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TODAY’S STORY
3 Sep
,
2022

A starter pack to help you stand out in your next job interview!!!

Quite a few of you have asked us over emails, Twitter DMs, and in person as well about the writing process for the Stoa Daily. Most people ask us how we whip up topics to write about. It would be easy to bask in the glory of this recognition, but there's more to it.

The kind of tweets above is easy to come by on all our timelines. On Linkedin, we constantly see individuals distilling learning from any mundane activity they partake in. If you're a content strategist, you'll say that this type of content sells. Maybe.

Twitter thread writers and Linkedin influencers have amassed a large following by curating thoughts and learning as nuggets of information (read - insight). YouTube Vlogging is no longer a form of content dominated by established creators.

Everyone is a content creator, a Twitter thread writer or a vlogger. We wish to squeeze as much learning as possible from all the content consumption because the guilt of time spent on these platforms is difficult to justify otherwise.

One can no longer differentiate between a skilled expert and a person who blindly apes.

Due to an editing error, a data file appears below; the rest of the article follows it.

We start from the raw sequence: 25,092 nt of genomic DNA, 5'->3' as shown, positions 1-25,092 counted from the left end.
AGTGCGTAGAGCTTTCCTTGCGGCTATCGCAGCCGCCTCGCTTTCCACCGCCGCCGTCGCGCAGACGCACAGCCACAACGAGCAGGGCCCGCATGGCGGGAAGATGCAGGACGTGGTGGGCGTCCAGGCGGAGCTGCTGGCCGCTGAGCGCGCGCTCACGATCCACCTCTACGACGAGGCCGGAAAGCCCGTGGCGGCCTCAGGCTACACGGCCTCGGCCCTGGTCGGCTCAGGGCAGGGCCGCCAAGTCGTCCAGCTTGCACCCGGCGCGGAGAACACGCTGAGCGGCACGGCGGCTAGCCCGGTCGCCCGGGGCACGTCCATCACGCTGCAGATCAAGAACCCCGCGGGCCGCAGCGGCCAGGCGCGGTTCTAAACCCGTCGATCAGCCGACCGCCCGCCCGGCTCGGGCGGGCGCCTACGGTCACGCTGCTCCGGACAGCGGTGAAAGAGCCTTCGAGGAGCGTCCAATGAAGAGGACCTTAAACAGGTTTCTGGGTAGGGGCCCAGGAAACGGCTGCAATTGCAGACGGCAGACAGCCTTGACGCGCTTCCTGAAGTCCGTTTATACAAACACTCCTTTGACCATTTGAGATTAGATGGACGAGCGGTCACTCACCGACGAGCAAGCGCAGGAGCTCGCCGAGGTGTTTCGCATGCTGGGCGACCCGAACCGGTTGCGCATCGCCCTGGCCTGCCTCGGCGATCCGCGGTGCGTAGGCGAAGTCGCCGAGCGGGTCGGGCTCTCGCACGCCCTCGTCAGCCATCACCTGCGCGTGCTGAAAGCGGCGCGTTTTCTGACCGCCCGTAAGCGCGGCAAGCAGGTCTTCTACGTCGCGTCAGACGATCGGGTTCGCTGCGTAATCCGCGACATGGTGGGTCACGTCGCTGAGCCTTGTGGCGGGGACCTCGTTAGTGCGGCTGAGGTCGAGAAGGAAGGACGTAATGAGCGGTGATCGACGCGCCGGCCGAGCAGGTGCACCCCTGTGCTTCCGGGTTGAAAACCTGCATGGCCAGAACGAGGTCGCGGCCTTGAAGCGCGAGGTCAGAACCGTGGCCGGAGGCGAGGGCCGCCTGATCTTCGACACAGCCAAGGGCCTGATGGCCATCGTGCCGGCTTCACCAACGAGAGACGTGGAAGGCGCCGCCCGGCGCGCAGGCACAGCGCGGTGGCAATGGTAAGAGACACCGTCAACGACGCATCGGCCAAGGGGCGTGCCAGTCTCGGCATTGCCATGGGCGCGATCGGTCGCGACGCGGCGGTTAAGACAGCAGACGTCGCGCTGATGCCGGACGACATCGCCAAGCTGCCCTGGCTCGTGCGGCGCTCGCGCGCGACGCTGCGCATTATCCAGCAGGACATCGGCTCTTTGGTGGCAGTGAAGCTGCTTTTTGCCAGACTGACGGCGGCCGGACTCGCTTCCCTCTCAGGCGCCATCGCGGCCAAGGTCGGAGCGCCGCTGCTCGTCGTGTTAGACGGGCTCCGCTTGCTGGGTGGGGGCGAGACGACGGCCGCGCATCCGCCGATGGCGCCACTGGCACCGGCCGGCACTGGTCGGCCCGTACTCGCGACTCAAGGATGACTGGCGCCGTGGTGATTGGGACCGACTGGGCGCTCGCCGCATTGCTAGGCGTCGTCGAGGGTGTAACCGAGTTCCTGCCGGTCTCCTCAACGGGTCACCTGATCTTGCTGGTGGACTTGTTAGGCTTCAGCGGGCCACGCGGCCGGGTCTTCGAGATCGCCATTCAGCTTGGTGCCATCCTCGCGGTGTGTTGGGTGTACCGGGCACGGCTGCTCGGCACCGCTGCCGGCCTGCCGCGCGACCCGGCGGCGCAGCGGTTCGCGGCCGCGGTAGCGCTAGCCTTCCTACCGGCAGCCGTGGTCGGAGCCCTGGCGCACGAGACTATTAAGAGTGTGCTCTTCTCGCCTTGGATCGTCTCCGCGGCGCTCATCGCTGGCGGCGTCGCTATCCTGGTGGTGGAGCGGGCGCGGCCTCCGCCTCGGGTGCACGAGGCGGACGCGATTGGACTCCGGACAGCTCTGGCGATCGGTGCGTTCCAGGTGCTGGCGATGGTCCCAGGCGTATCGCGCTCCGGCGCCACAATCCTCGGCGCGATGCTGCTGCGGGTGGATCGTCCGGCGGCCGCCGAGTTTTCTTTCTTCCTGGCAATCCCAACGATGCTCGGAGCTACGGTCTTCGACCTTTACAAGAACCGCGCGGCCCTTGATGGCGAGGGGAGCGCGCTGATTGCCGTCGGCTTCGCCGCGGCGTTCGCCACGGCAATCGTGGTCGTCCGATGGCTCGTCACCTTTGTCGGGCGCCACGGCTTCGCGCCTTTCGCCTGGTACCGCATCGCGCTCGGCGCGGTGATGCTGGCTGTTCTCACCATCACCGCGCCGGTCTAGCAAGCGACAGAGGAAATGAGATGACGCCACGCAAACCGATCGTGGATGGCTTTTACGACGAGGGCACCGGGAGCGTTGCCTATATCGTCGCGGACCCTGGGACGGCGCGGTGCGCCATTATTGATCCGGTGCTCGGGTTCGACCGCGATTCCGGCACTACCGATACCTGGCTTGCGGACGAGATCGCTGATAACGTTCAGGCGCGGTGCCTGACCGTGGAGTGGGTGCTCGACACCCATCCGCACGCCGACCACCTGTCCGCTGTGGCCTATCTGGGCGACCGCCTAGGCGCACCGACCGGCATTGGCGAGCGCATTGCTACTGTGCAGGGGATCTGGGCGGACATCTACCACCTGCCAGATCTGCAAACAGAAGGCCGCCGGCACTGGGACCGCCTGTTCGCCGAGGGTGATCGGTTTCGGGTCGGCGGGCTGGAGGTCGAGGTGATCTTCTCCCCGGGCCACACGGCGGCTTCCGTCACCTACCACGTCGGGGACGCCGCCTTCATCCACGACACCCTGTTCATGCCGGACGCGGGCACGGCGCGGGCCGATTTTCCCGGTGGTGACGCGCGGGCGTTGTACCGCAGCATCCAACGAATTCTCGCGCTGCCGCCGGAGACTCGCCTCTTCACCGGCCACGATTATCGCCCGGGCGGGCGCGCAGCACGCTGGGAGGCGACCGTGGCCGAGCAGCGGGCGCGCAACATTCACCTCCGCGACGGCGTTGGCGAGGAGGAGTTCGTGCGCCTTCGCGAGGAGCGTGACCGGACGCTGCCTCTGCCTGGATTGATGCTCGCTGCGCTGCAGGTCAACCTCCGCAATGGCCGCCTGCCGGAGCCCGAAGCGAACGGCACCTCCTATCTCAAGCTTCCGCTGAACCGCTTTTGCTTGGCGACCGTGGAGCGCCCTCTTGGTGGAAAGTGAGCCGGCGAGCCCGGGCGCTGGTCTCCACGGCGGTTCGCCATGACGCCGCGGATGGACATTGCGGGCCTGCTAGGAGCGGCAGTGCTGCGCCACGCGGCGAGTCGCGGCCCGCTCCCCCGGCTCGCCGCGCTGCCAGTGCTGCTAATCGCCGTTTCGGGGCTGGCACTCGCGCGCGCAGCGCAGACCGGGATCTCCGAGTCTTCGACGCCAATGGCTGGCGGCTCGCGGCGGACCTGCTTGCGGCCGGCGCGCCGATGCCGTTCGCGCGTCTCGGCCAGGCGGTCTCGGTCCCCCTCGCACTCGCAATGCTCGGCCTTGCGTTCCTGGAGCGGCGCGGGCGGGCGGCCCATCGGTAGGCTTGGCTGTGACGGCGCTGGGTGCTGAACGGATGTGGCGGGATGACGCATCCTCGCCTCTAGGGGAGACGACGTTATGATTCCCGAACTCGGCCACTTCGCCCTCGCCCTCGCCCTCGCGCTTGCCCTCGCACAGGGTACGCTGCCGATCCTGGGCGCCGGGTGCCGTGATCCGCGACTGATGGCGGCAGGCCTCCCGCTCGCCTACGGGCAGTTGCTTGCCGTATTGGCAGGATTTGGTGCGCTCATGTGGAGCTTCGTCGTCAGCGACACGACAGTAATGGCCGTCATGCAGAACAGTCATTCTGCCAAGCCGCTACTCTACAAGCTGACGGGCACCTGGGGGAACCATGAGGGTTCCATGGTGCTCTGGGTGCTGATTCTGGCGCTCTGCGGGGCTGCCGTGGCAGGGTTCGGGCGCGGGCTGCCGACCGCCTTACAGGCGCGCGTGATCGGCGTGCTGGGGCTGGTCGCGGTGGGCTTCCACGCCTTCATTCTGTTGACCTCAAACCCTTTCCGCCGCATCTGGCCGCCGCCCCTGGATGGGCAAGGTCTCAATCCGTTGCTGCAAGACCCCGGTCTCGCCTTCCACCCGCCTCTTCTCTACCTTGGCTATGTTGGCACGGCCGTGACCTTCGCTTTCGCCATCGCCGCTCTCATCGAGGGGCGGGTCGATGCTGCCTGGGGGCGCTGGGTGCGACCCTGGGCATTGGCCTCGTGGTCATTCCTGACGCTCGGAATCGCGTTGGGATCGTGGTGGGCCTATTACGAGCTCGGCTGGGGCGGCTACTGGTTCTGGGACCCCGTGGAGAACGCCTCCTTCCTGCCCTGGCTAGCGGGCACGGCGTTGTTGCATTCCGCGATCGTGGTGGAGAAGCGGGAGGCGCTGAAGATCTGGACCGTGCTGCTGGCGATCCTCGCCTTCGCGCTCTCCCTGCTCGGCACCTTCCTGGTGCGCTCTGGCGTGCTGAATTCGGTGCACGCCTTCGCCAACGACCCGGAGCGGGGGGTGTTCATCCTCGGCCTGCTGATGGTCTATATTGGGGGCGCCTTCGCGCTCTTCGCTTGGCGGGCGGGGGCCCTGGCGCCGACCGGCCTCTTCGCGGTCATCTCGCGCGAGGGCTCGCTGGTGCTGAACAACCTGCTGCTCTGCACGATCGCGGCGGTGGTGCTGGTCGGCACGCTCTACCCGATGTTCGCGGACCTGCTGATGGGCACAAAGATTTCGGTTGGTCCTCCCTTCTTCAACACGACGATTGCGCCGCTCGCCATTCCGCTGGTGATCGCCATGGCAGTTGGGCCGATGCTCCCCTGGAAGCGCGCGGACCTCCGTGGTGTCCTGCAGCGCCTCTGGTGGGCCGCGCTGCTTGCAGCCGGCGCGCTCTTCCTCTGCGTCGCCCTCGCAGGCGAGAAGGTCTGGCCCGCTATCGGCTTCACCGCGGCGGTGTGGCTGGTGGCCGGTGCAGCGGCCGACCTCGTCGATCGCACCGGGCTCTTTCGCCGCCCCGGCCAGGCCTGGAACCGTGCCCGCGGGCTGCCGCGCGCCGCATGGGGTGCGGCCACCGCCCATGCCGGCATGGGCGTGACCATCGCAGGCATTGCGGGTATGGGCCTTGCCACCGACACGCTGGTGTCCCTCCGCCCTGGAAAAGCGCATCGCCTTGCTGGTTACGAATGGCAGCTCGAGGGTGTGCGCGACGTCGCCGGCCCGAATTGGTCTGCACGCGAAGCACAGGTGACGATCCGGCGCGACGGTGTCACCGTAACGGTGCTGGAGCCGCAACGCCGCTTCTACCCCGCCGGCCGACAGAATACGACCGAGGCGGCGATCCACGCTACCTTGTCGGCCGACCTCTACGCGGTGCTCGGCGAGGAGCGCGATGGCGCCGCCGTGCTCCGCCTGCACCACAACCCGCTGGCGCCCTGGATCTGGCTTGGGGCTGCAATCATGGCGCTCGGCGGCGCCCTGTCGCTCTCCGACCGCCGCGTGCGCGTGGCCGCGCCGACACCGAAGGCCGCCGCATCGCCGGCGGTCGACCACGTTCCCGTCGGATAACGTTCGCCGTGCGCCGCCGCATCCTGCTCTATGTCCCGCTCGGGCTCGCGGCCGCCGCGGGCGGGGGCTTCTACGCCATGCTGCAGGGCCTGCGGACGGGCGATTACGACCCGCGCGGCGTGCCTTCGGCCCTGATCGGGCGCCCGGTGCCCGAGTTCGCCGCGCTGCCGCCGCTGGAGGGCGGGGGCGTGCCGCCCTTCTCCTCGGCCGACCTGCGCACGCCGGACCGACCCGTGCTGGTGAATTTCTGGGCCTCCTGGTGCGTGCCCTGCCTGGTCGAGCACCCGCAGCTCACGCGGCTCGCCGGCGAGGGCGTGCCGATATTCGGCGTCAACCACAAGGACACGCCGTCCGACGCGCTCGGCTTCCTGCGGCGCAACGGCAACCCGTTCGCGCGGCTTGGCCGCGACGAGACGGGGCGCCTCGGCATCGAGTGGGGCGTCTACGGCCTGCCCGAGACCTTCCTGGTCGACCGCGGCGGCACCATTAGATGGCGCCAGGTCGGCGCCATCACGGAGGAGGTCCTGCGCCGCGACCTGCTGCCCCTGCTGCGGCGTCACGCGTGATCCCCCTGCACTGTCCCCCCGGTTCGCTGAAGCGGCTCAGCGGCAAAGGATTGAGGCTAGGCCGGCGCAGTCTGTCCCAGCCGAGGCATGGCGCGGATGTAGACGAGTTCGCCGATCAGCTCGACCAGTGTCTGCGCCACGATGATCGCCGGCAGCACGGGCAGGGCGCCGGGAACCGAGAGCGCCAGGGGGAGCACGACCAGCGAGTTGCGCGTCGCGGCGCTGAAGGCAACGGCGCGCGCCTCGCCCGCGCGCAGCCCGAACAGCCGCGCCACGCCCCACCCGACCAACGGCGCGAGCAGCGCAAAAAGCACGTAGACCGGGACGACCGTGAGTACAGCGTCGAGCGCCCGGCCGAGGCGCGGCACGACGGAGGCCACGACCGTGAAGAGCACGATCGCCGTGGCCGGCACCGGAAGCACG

Why am I going out on this full-blown attack?

I fear that we are 'insight-simping'. We are commenting on posts that read "10 things I learned from reading Atomic Habits" to get a summary. We comment on every second post that promises a productivity hack or a notion template with little consideration of if it fits our context.

I imagine insight, the kind that is shared online, is consumed in the following way:

When we simp for insights and knowledge from all quarters of the internet, we are falling back on a behaviour that isn't as novel.

Do you remember having classmates who ask the teacher to mark "important" questions right before an exam? Insight simping is an extension of that behaviour.

We treat content creators the way we did our teachers - as providers of a cheat code. We are ambitious about bagging the top role in an organisation whose work we're following but feel that gathering those viral guidelines published by an expert will help. We hope they'll get us started on the path. But there is a downside to such behaviour.

Where does insight-simping lead you?

Delusion. It leads you to delusion.

You feel that reading that book summary, devouring endless reels on excel tricks and religiously following all product managers will magically transfer their specific know-how to you. Ironically, what ends up happening is people running with the words without knowing what they mean or what context they originally inhabited.